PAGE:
The existence of political authority must, ultimately, lead to murder: That is the message at the heart of Albert Camus’s novel, La Peste, or, as it is known in English, The Plague. Interest in the book has renewed during the COVID-19 pandemic, but its seditious quality has generally passed unnoticed.
Recent commentators have chosen, understandably, to emphasize aspects with obvious parallels to our present reality. But The Plague is, at its core, a fierce condemnation of authority as domination, with an understanding that as long as it exists, we are susceptible to pestilences—both those that incubate in the human body and those that fester in the human heart.
First published in 1947, Camus’s novel is the fictional chronicle of a plague that strikes the French Algerian city of Oran sometime in the 1940s. It has often been interpreted as a symbolic rendering of the German occupation of France and the gaping wounds left in French society. While Camus’s experiences during the occupation and as a member of the Resistance undoubtedly influenced The Plague, to construe its narrative as a simple allegory would unjustly limit the breadth and depth of its social critique. It is telling that Camus chose to set the novel, not in a totalitarian state, but in the liberal-democratic yet still deeply unequal and segregated environment of French Colonial Algeria. The plague which devours Oran is less a proxy for a manifestly odious occupying force than it is emblematic of the contradictions inherent in democracy, in which the limits of liberal universalism and equality collide against the violent reality of state power.
While Camus’s experiences during the occupation and as a member of the Resistance undoubtedly influenced The Plague, to construe its narrative as a simple allegory would unjustly limit the breadth and depth of its social critique.
As the novel opens, the citizens of Oran are depicted as almost entirely absorbed in the well-established daily rounds of work and habit: “[T]heir chief interest is in commerce,” the narrative indicates, “and their chief aim in life is, as they call it, ‘doing business.’” The outbreak of plague disrupts this drone-like routine; it drags the people of Oran out of the realm of familiarity and into a terrifying realization of their own mortality, compelling them to reconsider what truly matters in life. The individual’s confrontation with the reality of death—and the questions about meaning and authenticity this engenders—is the central concern of existentialist philosophy, of which Camus’s essay The Myth of Sisyphus was a seminal expression. Little surprise, then, that The Plague is taken as another classic of existentialist literature.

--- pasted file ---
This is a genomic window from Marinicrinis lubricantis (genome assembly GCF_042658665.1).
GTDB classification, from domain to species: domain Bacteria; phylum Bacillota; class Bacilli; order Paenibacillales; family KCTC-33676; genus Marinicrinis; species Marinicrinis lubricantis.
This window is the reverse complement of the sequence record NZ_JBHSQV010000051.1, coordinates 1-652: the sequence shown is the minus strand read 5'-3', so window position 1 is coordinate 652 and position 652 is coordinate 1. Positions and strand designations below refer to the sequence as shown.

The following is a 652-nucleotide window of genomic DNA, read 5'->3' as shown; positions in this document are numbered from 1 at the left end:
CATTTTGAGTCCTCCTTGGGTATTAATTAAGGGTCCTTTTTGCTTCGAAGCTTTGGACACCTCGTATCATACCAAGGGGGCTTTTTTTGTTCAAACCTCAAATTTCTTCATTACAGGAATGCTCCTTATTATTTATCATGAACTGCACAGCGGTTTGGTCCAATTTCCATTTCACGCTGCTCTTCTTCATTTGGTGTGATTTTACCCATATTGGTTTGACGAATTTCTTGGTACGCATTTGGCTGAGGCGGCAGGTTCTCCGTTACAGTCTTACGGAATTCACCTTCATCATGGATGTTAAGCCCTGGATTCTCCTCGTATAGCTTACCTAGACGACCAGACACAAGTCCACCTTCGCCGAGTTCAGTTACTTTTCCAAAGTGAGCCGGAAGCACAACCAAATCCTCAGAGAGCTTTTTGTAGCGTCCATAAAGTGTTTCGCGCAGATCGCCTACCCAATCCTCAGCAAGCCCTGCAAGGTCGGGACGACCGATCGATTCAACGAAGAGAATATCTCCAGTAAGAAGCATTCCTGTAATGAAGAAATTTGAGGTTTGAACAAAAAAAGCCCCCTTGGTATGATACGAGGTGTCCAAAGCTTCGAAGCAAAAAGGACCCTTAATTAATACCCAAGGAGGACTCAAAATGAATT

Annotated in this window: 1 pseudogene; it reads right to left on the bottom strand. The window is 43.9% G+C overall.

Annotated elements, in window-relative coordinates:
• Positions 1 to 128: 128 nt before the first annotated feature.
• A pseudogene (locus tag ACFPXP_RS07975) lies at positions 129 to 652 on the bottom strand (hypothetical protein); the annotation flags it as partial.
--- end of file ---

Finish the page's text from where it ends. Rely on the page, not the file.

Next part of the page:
But that label must not blind us to the novel’s still broader philosophical concerns. As much as The Plague is concerned with death and meaning, it is even more concerned with murder and the ways authority is used to legitimize it. The deep concern with lethal violence pushes the novel beyond existentialist individualism, in the direction of a profound social inquiry.
Indeed, even as the first disease-bearing rats appear on the streets of Oran, the reader’s attention is drawn to a different, social plague of injustice and indifference. After the protagonist and narrator, Dr. Bernard Rieux, returns from saying good-bye to his wife at the train station, he meets the Parisian journalist Raymond Rambert, who has been tasked with writing a report on the living conditions of the city’s Arab population. Rieux tells Rambert that the conditions are not good, but before he will say any more, demands to know if Rambert would be able to “publish an unqualified condemnation of the present state of things.” When Rambert equivocates, Rieux refuses to offer him any more information, saying he has “no use for statements in which something is held back.”
Amused by this, Rambert accuses him of speaking “the language of Saint-Just,” the Jacobin ideologue who played a key role in the advent of the Reign of Terror. Rieux, however, rejects the association. He is simply “sick and tired of the world he lived in—though he had much liking for his fellow men—and had resolved, for his part, to have no truck with injustice and compromises with the truth.” Their brief exchange establishes clearly and succinctly the conflict that will define the rest of the novel. Confronted with an injustice that threatens human life, Rieux resolves to combat it as best he can—by rejecting state violence, by showing compassion for his fellow humans, and, above all, by committing to tell the truth no matter what the cost.
Unfortunately, Oran’s civic leadership has a far less stringent attitude towards the truth. As the plague begins to claim its first victims, and the epidemic worsens, Rieux, “by dint of a persistence that many thought ill-advised,” convinces the city’s medical and political authorities to convene a meeting to address the growing crisis. The city’s officials, however, are loath to even hear the word plague uttered, since an outbreak of plague would compel them “to take very drastic steps” that might cause a panic and undermine their authority. Led by Dr. Richard, the chairman of the town’s medical board, the committee reproaches Rieux for painting “too gloomy a picture,” arguing that it could not be known for certain that it was plague. Rieux, unimpressed, warns the committee that if they fail to act quickly to put prophylactic measures into place, “half the population may be wiped out.”
Confronted with an injustice which threatens human life, Rieux resolves to combat it as best he can—by rejecting state violence, by showing compassion for his fellow humans, and, above all, by committing to tell the truth no matter what the cost.